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Biochemistry of flavours in a sourdough bread

Among the different parameters that define bread quality, flavour is one of the most appreciated sensory attributes (Caul, 1972). In fact, the concept of bread flavour has been the most contentious of all the quality parameters (Cauvain, 2003).


More than 540 volatile compounds have been reported in bread, although only a relative small portion of the volatile compounds in bread contribute to the desirable aroma properties (Cho & Peterson, 2010). These compounds are called “aroma compounds” and they can be defined as the volatile compounds that are likely to be sensed when the bread is eaten. Concretely, volatile compounds with OAVs higher than 1 are considered aroma compounds, since their concentration in bread is higher than the corresponding OT.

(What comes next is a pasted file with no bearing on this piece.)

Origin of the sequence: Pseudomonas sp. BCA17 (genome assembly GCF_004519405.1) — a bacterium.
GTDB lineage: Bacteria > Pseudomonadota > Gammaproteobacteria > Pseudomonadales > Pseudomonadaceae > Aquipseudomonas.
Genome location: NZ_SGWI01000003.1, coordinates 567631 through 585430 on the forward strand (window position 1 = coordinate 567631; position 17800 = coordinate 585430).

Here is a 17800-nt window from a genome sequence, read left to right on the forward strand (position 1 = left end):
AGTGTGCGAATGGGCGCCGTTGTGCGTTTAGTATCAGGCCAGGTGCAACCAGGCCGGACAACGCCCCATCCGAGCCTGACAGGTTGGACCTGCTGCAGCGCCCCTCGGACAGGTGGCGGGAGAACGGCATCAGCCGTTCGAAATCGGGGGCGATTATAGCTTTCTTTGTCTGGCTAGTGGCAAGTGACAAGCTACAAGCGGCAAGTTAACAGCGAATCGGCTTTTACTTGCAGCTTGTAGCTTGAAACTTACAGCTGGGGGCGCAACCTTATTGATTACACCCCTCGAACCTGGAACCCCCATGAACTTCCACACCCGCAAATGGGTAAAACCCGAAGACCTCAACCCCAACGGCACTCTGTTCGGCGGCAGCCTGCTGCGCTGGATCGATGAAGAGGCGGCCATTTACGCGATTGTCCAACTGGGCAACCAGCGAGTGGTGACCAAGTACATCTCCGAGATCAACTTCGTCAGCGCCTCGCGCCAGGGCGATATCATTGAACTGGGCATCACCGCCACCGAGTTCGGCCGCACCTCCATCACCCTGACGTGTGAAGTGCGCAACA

Figure 5 compresses the 28 volatile compounds most cited in the literature classified by their biological origin.


Fermentation produces alcohols, aldehydes, acids, esters and ketones (Bianchi, Careri, Chiavaro, Musci, & Vittadini, 2008; Cho & Peterson, 2010; Martínez-Anaya, 1996) by the action over the sugars of yeasts, above all Saccharomyces Cerevisiae, and lactic acid bacteria (LAB), highlighting these of the genus Lactobacillus and Kluyveromyces (Pico et al., 2015).


Saccharomyces Cerevisiae is naturally present in the flour in small concentrations, but it is usually added to the dough in order to promote the fermentation against the lipid oxidation; when there is no addition of yeast, oxygen is more available and it is used by lipoxygenase enzymes to generate aldehydes from the oxidation of lipids usually with off-flavours (Poinot et al., 2008).